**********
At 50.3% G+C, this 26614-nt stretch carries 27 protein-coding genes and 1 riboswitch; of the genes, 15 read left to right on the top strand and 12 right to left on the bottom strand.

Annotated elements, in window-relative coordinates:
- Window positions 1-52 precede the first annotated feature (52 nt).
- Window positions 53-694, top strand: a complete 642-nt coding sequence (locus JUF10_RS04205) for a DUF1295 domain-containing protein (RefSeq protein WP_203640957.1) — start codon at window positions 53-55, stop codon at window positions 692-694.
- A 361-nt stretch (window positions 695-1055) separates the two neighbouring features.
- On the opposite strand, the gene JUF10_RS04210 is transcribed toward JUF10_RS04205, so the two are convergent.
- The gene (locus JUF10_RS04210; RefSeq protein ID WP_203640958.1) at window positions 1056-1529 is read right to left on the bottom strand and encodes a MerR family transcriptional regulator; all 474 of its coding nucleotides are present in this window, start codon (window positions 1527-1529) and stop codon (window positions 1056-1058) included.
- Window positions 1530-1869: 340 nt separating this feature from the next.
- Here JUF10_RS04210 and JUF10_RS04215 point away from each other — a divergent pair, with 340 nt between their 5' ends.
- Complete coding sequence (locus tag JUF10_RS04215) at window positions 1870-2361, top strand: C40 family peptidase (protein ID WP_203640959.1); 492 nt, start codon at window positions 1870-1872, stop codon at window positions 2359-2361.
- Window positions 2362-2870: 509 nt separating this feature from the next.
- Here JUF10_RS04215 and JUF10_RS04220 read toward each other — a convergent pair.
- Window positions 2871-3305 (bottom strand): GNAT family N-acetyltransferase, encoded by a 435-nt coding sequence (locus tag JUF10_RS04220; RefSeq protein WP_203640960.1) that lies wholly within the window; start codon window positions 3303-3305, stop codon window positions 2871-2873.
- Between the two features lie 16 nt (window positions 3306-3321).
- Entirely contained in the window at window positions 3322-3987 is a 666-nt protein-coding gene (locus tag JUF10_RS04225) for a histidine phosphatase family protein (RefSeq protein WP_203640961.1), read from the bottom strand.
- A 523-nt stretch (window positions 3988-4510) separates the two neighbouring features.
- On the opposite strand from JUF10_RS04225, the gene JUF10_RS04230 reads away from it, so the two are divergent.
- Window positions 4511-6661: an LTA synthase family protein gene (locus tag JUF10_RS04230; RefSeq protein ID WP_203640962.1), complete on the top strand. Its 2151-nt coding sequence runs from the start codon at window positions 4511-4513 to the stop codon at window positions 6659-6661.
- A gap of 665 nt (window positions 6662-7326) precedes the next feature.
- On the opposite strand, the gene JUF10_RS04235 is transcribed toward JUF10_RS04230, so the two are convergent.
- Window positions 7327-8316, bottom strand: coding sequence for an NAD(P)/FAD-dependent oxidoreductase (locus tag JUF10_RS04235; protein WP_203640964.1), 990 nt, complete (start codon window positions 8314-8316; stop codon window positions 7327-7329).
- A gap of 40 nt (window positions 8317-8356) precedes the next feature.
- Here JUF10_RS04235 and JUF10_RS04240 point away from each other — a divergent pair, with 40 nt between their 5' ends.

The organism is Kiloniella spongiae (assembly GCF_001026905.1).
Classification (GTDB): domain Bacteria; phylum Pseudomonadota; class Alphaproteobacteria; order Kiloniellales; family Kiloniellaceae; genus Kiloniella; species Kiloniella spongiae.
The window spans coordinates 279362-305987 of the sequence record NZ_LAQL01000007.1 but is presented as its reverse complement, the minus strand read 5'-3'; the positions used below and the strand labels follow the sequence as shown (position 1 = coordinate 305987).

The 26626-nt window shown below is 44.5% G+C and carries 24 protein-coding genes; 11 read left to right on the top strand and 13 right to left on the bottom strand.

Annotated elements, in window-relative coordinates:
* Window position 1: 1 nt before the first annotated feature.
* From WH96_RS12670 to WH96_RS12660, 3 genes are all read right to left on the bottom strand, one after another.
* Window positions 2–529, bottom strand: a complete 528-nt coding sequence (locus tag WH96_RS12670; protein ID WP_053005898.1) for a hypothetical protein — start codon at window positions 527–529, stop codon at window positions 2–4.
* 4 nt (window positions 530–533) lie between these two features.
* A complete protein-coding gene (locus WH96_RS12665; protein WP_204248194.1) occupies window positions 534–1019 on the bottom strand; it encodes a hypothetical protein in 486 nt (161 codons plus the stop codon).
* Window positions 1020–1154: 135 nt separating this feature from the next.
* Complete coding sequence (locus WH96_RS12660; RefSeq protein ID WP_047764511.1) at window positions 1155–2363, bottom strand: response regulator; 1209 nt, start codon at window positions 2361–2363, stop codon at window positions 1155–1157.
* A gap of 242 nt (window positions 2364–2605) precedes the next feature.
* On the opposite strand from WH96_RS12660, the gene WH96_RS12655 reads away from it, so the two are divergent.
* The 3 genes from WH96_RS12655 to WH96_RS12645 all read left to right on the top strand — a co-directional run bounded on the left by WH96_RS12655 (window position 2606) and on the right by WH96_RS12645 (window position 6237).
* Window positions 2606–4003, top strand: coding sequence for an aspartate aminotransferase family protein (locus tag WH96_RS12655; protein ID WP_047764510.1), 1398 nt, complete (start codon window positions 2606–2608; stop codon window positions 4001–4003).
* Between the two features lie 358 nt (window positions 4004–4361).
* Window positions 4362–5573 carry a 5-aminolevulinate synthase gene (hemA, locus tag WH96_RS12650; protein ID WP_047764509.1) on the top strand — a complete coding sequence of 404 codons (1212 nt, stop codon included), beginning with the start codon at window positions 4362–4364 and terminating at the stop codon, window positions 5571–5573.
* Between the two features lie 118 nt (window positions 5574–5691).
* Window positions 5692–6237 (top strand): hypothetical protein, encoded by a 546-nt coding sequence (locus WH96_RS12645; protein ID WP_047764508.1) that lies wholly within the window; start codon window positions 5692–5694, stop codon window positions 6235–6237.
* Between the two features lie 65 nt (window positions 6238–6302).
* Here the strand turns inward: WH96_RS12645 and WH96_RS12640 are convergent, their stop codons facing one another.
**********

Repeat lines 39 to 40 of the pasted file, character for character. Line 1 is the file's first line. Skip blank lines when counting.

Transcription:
* Window positions 2606–4003, top strand: coding sequence for an aspartate aminotransferase family protein (locus tag WH96_RS12655; protein ID WP_047764510.1), 1398 nt, complete (start codon window positions 2606–2608; stop codon window positions 4001–4003).
* Between the two features lie 358 nt (window positions 4004–4361).